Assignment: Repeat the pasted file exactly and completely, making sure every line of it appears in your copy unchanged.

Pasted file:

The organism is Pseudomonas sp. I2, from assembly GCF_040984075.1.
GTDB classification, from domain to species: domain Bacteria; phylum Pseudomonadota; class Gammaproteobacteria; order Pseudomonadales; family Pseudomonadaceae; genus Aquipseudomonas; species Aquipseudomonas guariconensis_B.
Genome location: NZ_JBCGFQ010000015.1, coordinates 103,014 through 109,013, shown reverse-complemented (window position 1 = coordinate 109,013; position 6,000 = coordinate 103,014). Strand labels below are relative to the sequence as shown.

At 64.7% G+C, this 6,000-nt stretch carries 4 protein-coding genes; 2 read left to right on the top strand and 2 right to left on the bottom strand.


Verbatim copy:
The organism is Pseudomonas sp. I2, from assembly GCF_040984075.1.
GTDB classification, from domain to species: domain Bacteria; phylum Pseudomonadota; class Gammaproteobacteria; order Pseudomonadales; family Pseudomonadaceae; genus Aquipseudomonas; species Aquipseudomonas guariconensis_B.
Genome location: NZ_JBCGFQ010000015.1, coordinates 103,014 through 109,013, shown reverse-complemented (window position 1 = coordinate 109,013; position 6,000 = coordinate 103,014). Strand labels below are relative to the sequence as shown.

At 64.7% G+C, this 6,000-nt stretch carries 4 protein-coding genes; 2 read left to right on the top strand and 2 right to left on the bottom strand.